City’s Financial Forecast Contains Uncertainty and Some Good News
Finance Director Jill Feldpausch’s five-year financial forecast for East Lansing contains more uncertainty than usual – but also unusually good news, she told City Council last week.
The City income tax that went into effect on January 1, 2019, is the most significant new factor in the City’s finances, but there is some other noteworthy news, as well.
Here are some highlights from the Fiscal Year 2020-24 report presented to the City Council on February 19. Feldpausch will continue to update and refine the document as the Council looks toward developing the FY (Fiscal Year) 2020 budget this Spring.
The bottom line of the five-year projection:
The Council listened to an hour of rapid-fire, detailed information about anticipated revenues and expenditures before learning the bottom line. (See the slide presentation here.) We are putting it right up front in these selected highlights.
Feldpausch concluded her report to Council on a positive note. “This year was pretty tough, with all the changes – a lot more uncertainty than I’m used to seeing,” she said. “But I will say, this is about the prettiest forecast I’ve see as far as the bottom line. You don’t have a negative fund balance at the end of the five years.”
Feldpausch said that, in her thirteen years working for the City, this is the first time she has seen a forecast that did not have a negative fund balance at the end.
Last year’s forecast projected that, by FY 2023, the City would have $3.3 million less in revenue than in expenditures, and, before then, the City would have already emptied its fund balance. Indeed, FY 2023 would show a hypothetical fund balance of -8.3% of operating expenditures. This scenario is impossible, however, because local governments must have a balanced budget. The implication of that forecast was that expenditures would have to be cut significantly by then.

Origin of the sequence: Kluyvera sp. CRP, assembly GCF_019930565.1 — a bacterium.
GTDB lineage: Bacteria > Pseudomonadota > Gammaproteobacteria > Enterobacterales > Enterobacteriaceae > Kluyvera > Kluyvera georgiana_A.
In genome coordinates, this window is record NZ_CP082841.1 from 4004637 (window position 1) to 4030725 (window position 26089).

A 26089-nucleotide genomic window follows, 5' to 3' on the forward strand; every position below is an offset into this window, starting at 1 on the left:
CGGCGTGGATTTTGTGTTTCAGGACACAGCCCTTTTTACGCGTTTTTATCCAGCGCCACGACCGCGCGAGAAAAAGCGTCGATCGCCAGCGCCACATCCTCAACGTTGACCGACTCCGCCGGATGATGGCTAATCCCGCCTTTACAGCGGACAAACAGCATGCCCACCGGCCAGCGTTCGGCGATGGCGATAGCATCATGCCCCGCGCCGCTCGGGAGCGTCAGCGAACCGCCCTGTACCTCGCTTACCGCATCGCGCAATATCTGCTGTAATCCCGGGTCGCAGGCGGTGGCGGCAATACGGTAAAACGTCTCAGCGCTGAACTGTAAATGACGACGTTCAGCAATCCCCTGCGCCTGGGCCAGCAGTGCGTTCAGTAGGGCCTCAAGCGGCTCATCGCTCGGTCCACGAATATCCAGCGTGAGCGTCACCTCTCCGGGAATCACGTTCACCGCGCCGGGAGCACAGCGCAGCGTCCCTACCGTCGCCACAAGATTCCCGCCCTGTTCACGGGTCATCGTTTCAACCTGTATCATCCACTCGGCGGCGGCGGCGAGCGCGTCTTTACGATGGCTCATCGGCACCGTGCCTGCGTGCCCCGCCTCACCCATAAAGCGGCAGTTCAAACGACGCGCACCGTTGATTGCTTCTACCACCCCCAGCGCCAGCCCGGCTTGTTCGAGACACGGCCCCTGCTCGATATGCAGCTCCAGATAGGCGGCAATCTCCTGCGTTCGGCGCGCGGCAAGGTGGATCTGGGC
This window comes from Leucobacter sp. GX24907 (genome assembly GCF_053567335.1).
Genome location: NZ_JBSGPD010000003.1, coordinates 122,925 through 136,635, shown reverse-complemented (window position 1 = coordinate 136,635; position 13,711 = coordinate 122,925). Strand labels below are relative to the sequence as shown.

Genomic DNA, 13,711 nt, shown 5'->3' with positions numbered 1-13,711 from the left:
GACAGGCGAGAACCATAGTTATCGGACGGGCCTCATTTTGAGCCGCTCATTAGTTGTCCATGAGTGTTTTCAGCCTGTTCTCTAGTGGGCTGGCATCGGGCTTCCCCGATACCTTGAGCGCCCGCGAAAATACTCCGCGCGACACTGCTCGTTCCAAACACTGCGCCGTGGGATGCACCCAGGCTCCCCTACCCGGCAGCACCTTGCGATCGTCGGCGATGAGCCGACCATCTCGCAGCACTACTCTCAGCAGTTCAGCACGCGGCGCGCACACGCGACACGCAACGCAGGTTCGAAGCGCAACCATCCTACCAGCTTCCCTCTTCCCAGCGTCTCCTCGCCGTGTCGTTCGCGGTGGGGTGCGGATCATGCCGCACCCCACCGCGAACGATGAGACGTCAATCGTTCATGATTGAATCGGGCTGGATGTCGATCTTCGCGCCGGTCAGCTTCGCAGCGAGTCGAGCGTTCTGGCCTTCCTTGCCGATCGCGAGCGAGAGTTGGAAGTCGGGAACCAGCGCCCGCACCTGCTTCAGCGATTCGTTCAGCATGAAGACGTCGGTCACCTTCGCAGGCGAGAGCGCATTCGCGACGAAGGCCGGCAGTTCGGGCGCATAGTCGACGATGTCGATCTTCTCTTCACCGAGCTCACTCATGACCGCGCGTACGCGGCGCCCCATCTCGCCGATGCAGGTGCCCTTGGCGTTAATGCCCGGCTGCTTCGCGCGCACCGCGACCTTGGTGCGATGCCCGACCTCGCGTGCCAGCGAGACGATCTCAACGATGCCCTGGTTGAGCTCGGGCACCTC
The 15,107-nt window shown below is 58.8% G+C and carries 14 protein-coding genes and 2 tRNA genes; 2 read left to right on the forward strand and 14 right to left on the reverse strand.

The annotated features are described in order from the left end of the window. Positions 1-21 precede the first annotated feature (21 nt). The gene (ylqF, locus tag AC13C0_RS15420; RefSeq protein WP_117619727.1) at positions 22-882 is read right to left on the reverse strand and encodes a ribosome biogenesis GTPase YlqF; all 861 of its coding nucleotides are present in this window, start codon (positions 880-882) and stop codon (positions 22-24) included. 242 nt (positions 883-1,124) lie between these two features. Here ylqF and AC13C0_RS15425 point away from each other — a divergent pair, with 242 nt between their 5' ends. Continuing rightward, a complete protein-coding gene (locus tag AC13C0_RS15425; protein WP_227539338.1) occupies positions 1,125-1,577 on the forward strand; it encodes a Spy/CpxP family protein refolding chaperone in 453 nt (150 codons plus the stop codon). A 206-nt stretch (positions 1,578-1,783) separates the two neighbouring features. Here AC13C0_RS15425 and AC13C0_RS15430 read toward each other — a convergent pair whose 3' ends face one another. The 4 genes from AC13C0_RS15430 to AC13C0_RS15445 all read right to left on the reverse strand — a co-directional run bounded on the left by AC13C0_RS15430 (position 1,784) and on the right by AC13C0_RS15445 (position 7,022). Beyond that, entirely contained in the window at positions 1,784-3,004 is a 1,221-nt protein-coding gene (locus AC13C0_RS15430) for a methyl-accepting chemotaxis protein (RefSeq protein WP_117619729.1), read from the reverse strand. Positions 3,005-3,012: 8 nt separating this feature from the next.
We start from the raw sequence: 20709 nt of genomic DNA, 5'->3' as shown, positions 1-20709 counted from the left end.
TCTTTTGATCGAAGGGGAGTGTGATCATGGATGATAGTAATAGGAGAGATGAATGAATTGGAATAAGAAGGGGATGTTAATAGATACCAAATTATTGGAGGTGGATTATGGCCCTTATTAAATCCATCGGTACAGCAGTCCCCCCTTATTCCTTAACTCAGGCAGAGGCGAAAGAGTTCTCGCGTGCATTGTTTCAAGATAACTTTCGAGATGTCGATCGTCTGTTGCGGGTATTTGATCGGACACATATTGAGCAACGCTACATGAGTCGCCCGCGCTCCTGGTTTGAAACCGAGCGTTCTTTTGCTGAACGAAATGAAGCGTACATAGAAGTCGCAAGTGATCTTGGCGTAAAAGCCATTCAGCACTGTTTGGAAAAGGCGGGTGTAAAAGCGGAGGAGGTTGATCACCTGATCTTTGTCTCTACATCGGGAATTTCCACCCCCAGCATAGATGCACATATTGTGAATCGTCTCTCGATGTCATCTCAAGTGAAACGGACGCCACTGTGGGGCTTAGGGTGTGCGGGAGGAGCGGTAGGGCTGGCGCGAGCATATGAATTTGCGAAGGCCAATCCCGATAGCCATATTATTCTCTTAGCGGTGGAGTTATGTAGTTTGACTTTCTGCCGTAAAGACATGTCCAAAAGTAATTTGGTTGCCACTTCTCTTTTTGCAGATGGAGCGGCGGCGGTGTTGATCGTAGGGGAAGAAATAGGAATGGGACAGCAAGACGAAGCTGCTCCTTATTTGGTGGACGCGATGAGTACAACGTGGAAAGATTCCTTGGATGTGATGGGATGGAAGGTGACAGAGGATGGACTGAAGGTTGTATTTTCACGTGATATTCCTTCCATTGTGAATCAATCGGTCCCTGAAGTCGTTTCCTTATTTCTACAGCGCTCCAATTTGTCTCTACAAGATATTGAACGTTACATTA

This year’s projection is notably different. Instead of a -$3.3 million balance at the end of five years, the report the Council received last week shows a positive fund balance of $4.1 million five years from now (FY 2024), equivalent to a cushion of 9.9% of operating expenditures.
What the income tax means for the City’s revenue:
Not surprisingly, the largest cause of the change in the City’s projected bottom line comes from increased revenue, especially from the new income tax.
In August 2018, City voters adopted an income tax to bring in more revenue. City residents will now owe a 1% tax on qualified income (excluding some forms of retirement income), and non-residents who work in East Lansing owe a 0.5% income tax. The new income tax is limited to 12 years, and the City’s property tax will be reduced by 5 mills in any year there is an income tax.